L: We started in February of 2022. We went away for two weeks and basically started recording all the songs there. Then, over the course of the next year, eighteen months or so, we were road, playing live, and just tweaking them and refining them, finishing them. [We were] hearing things that didn’t work or did work every night, and adapting them. It was finished in June, and then out in November. It feels like it happened quite quick, to be honest.
H: It was fun. The process was really reacting to how the music made [the crowd] feel. So we would be on the road, thinking ‘that didn’t quite hit as hard that night, why didn’t that work?’ It was very much a back and forth [process] with the audience’s reaction. That’s kind of how we’ve always played music. Even with JOY (Human Again), it was very much just making stuff on the Southbank, playing it to the people, hearing their feedback. Even if it wasn’t directly like ‘oh, we don’t like this,’ you can feel it with the interaction. We always want to bring the people into the making of the music.
Electronic music often has this reputation of just being a party genre, but you don’t shy away from more emotive topics in your songs, as displayed in your latest album that features an eclectic mix of themes. Is this an intentional move to further the genre or does it happen naturally?
H: We’re big fans of the songwriter showing emotion. We also want to make the point clear that Joy Anonymous is not just this positive, happy thing. It’s feeling all emotions and revelling in that feeling. AWe want to show a big spectrum of what we are as people and artists. We love ballads and more emotional songs, as much as trying to put even deeper meaning into the dance songs.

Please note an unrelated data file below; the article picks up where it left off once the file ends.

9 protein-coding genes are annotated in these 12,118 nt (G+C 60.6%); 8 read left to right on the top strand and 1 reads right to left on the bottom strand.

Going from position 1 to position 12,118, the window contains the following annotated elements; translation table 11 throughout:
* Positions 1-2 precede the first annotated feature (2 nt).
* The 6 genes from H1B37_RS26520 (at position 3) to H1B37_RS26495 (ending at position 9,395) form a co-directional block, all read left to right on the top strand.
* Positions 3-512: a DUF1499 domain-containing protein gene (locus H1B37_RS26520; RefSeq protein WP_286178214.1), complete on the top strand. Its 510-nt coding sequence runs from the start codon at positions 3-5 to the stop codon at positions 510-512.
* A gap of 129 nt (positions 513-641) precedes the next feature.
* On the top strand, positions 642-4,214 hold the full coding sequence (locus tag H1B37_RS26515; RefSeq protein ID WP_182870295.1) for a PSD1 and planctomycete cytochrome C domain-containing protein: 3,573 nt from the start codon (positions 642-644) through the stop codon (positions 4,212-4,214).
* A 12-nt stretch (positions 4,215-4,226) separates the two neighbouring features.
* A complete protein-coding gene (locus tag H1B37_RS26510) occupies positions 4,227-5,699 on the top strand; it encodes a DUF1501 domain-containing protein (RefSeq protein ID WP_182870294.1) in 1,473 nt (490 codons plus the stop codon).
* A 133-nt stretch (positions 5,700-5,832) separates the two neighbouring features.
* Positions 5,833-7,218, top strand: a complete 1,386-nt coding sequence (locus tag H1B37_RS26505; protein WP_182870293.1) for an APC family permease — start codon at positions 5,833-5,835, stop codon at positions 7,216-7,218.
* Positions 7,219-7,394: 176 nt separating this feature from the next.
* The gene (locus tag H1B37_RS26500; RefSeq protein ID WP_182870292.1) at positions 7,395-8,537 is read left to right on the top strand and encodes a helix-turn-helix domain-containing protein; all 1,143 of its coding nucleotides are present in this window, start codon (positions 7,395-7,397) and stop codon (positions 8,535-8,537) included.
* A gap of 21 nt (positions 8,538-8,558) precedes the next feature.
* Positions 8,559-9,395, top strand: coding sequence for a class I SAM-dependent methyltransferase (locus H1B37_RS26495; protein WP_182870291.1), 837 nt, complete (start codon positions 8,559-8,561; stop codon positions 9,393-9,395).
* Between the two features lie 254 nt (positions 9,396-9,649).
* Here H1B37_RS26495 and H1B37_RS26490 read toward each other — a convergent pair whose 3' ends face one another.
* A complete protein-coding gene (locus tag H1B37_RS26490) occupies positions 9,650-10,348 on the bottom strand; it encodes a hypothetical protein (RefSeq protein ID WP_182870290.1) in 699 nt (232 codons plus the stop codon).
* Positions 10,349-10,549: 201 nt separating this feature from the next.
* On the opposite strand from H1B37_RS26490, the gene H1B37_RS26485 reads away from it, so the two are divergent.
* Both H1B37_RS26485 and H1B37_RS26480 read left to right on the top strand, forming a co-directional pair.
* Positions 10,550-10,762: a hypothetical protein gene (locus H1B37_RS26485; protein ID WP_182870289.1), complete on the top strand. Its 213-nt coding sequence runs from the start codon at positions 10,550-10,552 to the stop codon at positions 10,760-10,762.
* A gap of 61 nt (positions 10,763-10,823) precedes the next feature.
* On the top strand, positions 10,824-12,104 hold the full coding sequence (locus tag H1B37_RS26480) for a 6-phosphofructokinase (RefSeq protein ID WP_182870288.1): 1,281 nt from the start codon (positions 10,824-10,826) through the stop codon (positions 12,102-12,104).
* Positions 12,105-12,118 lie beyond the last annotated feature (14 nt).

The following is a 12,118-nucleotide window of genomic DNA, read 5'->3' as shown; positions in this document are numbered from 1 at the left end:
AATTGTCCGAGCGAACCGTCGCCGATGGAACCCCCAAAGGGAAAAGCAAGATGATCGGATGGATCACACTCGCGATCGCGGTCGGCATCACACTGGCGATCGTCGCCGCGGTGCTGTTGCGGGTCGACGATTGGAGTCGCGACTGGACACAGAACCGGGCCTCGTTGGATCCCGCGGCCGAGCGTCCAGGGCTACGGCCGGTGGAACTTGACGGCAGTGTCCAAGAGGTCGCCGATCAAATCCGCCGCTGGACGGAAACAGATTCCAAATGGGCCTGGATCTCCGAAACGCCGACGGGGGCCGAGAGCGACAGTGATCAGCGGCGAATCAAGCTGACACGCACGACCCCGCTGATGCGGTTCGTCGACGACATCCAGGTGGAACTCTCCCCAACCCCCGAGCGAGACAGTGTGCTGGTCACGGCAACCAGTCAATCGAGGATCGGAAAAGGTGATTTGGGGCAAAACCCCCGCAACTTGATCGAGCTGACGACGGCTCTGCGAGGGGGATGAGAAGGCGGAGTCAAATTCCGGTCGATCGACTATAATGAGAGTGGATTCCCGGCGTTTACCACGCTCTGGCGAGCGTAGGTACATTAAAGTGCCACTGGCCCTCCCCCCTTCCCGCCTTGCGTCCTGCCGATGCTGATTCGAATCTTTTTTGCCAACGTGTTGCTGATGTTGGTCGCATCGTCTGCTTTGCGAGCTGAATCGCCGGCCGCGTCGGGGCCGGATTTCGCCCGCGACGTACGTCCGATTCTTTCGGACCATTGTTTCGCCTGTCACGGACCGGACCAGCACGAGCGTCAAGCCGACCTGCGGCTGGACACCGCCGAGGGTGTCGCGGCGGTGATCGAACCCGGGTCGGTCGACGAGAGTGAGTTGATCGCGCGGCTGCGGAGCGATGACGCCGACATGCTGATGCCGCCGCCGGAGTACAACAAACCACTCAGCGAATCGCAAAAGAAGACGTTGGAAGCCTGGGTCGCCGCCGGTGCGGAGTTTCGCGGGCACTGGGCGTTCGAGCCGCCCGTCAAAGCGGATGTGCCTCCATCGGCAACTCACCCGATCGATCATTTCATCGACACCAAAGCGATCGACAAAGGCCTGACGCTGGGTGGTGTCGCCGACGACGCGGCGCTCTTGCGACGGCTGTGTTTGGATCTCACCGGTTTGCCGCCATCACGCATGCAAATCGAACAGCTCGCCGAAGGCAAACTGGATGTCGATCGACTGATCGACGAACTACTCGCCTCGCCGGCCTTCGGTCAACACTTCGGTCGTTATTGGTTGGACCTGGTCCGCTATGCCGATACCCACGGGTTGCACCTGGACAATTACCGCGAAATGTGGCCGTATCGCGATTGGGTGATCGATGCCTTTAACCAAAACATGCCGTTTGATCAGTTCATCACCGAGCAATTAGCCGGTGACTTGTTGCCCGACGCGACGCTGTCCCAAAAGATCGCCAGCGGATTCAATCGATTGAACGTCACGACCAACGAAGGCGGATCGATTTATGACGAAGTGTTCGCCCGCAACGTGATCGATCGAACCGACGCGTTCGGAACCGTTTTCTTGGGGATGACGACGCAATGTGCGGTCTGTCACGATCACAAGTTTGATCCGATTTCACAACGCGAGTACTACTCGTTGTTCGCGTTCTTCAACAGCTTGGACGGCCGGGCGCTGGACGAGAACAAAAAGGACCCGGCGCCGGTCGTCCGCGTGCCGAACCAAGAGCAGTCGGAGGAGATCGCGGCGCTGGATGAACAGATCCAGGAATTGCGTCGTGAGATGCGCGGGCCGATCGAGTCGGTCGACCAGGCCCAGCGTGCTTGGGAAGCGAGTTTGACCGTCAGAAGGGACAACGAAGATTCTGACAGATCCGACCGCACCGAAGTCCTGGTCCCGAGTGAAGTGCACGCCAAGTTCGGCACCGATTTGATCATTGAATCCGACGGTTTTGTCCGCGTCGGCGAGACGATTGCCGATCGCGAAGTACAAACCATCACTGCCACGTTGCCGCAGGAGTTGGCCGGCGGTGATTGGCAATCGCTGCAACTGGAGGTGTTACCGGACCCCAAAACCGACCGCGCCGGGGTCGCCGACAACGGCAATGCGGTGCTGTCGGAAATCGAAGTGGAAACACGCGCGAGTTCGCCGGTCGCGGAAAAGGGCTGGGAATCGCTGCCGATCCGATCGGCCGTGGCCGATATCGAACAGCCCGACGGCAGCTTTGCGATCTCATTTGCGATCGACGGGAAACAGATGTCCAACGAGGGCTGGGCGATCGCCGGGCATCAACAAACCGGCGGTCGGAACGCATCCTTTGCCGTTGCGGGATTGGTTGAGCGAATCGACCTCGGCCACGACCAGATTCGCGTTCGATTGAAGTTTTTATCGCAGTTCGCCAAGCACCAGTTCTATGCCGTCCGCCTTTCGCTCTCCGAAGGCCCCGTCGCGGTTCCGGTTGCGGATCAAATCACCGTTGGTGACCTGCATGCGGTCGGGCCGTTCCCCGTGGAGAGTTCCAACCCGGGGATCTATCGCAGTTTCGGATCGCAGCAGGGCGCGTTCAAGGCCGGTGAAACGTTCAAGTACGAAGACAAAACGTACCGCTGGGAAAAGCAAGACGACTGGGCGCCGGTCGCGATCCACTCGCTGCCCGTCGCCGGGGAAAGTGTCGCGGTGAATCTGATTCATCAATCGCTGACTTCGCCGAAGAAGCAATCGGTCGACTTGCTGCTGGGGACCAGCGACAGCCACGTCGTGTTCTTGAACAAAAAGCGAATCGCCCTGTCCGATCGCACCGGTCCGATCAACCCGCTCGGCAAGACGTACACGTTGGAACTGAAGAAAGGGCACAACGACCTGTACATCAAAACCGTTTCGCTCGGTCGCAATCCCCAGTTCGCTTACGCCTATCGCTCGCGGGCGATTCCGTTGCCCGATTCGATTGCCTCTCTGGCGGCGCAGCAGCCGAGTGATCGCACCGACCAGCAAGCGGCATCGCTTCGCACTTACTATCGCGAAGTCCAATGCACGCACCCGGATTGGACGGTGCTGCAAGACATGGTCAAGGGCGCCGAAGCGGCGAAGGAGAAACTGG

Officially, Joy Anonymous is just you two, but you do open your doors to anyone and everyone who listens to your music to be a part of this collective/movement. Was this community-focused approach something you had in mind when founding Joy Anonymous? Why is that so important to you?
L: Yeah, that was the concept, but it was almost an imagined thing at that point. Then when we did the Southbank [gigs], and lockdown happened, relating it back to your previous question that we’re gonna be like, ‘Wow, this concept has really become real and taken on a life of its own that we probably didn’t even predict.’
H: Yeah, it really became reality on Southbank. People would come in, jump on the mic, get involved and tell their stories. They became the features of the first album. It’s fully community led.
Apart from your community, do you have any inspiration points when it comes to your music?
L: We’ve been listening to a lot of Paul Simon, Mac DeMarco and stuff like that. Also listening to Prodigy and [Jimmy] Hendrix.
H: It depends on what we’re working on, really.
One of your recent projects includes a documentary with Brooklyn Pilsner. Tell us a little bit about that?
H: They reached out to us a little while ago. We have a friend of ours called Sam Mulvey, who’s a great director. It was a great opportunity to document what’s going on in this means and our story. There’s been a lot of capturing of the Joy meetings in short form [videos] and pictures. We hadn’t had a long form piece to show our story. And they let us have basically complete creative freedom. Sam smashed it. It was the best documentation of what we’ve been doing.
What’s the best setting for opening a good ol’ Brooklyn Pilsner?
H: Probably during the Joy meetings.
What are some parting words you want to leave our readers with?
H: We’re going on [a European] tour next year. Hit us up with new places you want us to come play around the world. We like to enjoy meeting new people as we’re on tour. We just did a meet up in LA, on Venice Beach, and on reBourne Heights, in San Francisco.